Is it a beer or is it a wine? Two special releases from West Coast breweries straddle that line, using both grain and grapes as fermentables.
Widmer Brothers Brewing Co. in Portland, Ore., is part of a company called the Craft Brewers Alliance that also includes the Redhook Ale Brewery and Kona Brewing Co. Once known primarily for its unfiltered American wheat beer, Widmer Brothers has become a lab for more cutting-edge styles, operating a 10-barrel pilot system for trying out recipes that can be scaled up when perfected. Notes head brewer Doug Rehberg: “We’ve got a portfolio of beers we’re just getting around to showing the rest of the world.”
That includes Brothers’ Reserve Lemongrass Wheat Ale, currently available in 22-ounce bottles. Rehberg added 624 gallons of concentrated Muscat grape juice to a 230-barrel batch of beer at the end of the boil. The sugars in the grape juice helped kick up the alcohol to 9 percent by volume, but enough of the fruit flavor survived fermentation to contribute what the brewery describes as “a late-harvest grape sweetness.” The lemongrass, in the form of a tea, was pumped in as the beer flowed from the brew kettle to the fermenter, and a little extra was added post-fermentation, lending the beer a tart, herbal finish.
As an added twist, Widmer fermented the beer with two yeasts — a normal ale strain and a champagne yeast that, Rehberg believes, contributes some of the dry, nutty flavor found in sparkling wines. An alternative to Dom Perignon for toasting the New Year?
Meanwhile, Sierra Nevada Brewing Co. premiered its newest “Beer Camp” draft-only offering this past weekend at Westover Market in Arlington. Birra Vina is a strong amber ale (8.5 percent alcohol by volume) made with more than 300 pounds of tempranillo and petite syrah grapes that were stomped by foot. It’s hopped with Nelson Sauvin, an unusual New Zealand variety said to impart a flavor reminiscent of sauvignon blanc. Birra Vina has a tangy fruit favor and a fairly dry finish from the hops and tannins.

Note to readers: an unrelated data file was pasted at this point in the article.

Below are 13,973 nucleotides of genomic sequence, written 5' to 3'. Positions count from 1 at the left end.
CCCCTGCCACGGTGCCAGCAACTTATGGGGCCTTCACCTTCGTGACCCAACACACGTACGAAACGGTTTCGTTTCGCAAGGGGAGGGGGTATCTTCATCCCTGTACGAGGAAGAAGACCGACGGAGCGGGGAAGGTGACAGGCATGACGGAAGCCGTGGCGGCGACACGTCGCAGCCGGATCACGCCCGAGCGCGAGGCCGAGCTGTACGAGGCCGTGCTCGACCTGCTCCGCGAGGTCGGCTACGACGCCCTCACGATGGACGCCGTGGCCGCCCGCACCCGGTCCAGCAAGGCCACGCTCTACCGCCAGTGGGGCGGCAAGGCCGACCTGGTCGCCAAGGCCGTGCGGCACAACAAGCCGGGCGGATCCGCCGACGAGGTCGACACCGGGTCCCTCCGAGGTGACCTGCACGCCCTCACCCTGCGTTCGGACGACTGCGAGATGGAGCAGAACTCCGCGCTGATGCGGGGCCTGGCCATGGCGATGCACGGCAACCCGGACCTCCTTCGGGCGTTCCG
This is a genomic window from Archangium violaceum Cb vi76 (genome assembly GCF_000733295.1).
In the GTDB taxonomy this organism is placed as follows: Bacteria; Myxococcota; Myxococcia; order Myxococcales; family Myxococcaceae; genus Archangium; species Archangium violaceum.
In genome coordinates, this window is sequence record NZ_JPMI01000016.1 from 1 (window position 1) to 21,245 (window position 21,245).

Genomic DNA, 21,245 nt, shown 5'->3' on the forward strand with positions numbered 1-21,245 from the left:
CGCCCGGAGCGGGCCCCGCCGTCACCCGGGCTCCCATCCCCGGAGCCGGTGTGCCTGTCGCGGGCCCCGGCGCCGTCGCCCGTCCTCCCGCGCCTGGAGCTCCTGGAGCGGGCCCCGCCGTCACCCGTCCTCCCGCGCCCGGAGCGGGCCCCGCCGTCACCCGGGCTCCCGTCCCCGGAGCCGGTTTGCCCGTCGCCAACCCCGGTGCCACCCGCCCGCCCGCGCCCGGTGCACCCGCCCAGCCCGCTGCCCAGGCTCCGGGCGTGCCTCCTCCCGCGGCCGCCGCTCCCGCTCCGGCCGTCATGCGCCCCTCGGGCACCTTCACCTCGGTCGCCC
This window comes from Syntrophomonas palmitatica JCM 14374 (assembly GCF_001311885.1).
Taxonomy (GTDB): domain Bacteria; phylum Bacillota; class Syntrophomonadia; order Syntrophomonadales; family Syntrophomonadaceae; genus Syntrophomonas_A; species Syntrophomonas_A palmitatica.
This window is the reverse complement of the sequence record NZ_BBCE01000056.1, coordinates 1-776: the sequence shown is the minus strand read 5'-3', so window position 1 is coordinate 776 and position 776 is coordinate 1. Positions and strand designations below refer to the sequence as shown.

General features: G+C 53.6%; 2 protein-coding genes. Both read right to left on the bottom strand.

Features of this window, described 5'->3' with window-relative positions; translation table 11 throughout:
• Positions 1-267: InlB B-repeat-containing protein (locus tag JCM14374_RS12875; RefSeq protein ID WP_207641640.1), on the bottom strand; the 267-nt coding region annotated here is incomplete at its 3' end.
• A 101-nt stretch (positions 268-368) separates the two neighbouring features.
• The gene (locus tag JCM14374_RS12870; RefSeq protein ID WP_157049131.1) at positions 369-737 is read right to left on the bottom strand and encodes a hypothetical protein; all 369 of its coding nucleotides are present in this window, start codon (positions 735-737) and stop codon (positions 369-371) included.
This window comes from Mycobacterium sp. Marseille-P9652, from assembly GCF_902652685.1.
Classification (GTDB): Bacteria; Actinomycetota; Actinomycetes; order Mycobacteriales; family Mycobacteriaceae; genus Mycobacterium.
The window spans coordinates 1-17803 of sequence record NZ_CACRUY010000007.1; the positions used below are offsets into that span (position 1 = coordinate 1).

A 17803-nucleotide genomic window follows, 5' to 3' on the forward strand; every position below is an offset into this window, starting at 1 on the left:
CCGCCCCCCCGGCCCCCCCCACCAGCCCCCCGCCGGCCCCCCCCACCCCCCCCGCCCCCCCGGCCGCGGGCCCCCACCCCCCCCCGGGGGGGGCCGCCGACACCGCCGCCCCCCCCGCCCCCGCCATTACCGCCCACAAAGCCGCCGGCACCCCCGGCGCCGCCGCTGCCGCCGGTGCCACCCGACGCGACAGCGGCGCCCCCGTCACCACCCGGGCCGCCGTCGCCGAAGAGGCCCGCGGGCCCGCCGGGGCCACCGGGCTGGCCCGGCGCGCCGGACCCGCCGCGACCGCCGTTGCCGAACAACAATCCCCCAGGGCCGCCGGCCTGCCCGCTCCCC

Westover’s Devin Hicks was one of the nine-man team of industry professionals who crafted this beer under the tutelage of Sierra Nevada brewmaster, Scott Jennings. He says they picked the grapes on the grounds of the Abbey of New Clairvaux, whose monks partnered with Sierra Nevada on the Ovila series of beers. They added one other non-traditional ingredient: “We found a four-leaf clover outside the brewery, and we threw it into Birra Vina,” said Hicks.
Birra Vina won’t last long: Only three half-barrels were shipped to Westover, and Hick said he passed one along to Fire Works American Pizzeria & Bar in Arlington.
The Food section’s Free Range chat last Wednesday elicited the following query:
“So, several years ago, I sent my boyfriend to beer camp for his birthday, i.e., I paid for him to go to Shenandoah Brewery and brew and bottle beer. He had a good time, so I was going to do this again for this birthday, but am not sure of the status of the brewery. I remember reading that it was closing, then someone was buying it and was going to continue to operate it, and then haven’t read anything. Is it dead? Alive? In limbo? Is there anywhere else in the area where I can send him to brew beer? Thanks.”
Answer: Shenandoah Brewing Co. in Alexandria changed hands last summer and no longer rents its tanks to homebrewers. It’s owned by The Farmers’ Cabinet, a Philadelphia restaurant that had aspirations of becoming a brewpub but decided instead to make its house beers at an off-premise site. Brewer Terry Hawbaker is hard-pressed to supply the demand in Philly, although he did make his D.C. debut recently by tapping a keg of his Sweet Potato Imperial Porter at R.F.D. Washington’s holiday beer tasting on Dec. 12. Hawbaker plans to start bottling sometime soon after the New Year, which might give his beers (he likes to brew Belgian-style saisons) a wider availability.
Where, you ask, can your boyfriend brew and bottle a beer locally? Try the Flying Barrel in Frederick, which gives you the option of making a five-, 10- or 15-gallon batch, and where (so its Web site boasts) “we clean up the mess.”